The work of Richard Campbell, an Australian from the Gumbaingirr/Dhungutti people, has been selected to be displayed at World Youth Day events and on event paraphernalia.
Campbell's series of indigenous artworks reinterpret major Catholic themes. His Fourteen Stations of the Cross, The Madonna, The Crucifixion, and The Resurrection will be used on merchandise for the expected 225,000 registered pilgrims for the international youth event.
Mr. Campbell was taken away from his family at the age of nine. Afterwards he was constantly moved from one boy's home to another.
“A Catholic priest once asked me to connect Aboriginal spirituality with bible stories through a painting,” Campbell said.
“When I started to paint, I felt my own spirituality come flooding back and I started to remember the stories of my people. That’s when I became aware of the similarity between Aboriginal and Christian stories.”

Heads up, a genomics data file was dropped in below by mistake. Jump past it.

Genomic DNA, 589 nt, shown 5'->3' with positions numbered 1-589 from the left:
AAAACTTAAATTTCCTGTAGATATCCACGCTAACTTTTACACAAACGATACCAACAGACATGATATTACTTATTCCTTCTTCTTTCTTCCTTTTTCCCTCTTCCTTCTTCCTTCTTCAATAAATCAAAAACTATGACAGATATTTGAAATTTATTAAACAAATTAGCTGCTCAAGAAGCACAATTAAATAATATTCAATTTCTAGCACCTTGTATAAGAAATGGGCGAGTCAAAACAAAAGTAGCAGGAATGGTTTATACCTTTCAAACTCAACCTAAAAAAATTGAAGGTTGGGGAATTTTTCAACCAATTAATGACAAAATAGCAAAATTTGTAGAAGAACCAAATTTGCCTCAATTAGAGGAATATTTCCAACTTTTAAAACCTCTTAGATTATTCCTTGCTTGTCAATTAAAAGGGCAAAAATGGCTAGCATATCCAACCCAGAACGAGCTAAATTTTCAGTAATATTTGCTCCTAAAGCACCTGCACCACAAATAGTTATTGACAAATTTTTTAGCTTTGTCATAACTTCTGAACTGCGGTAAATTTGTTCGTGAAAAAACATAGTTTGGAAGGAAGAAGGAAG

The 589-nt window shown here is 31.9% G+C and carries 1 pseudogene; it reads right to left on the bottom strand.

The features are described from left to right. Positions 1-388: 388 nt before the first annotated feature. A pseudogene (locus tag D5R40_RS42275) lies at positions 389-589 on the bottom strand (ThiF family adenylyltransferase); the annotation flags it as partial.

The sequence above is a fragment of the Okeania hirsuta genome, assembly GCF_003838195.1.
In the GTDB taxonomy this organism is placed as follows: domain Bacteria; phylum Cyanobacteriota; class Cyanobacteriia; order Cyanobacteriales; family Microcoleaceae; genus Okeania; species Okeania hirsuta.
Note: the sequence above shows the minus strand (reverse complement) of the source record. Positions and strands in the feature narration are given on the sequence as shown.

The artist, a finalist for the prestigious Blake Prize, collaborates with his sister Louise Campbell who composes stories and prayers behind the paintings. Together they hope to convey spirituality common to all.
“We all have a spiritual connection, we’re all brothers and sisters, with the animals, the trees, rivers and rocks, we all belong to one big God - call it Christ, we call it Birrigun, we are all one in God,” Mr. Campbell said.
His art will also be displayed at a venue in Sydney during World Youth Day.
Up to 125,000 overseas pilgrims are expected for the event, including Pope Benedict XVI in his first Australian visit. It will be held July 15 through July 20.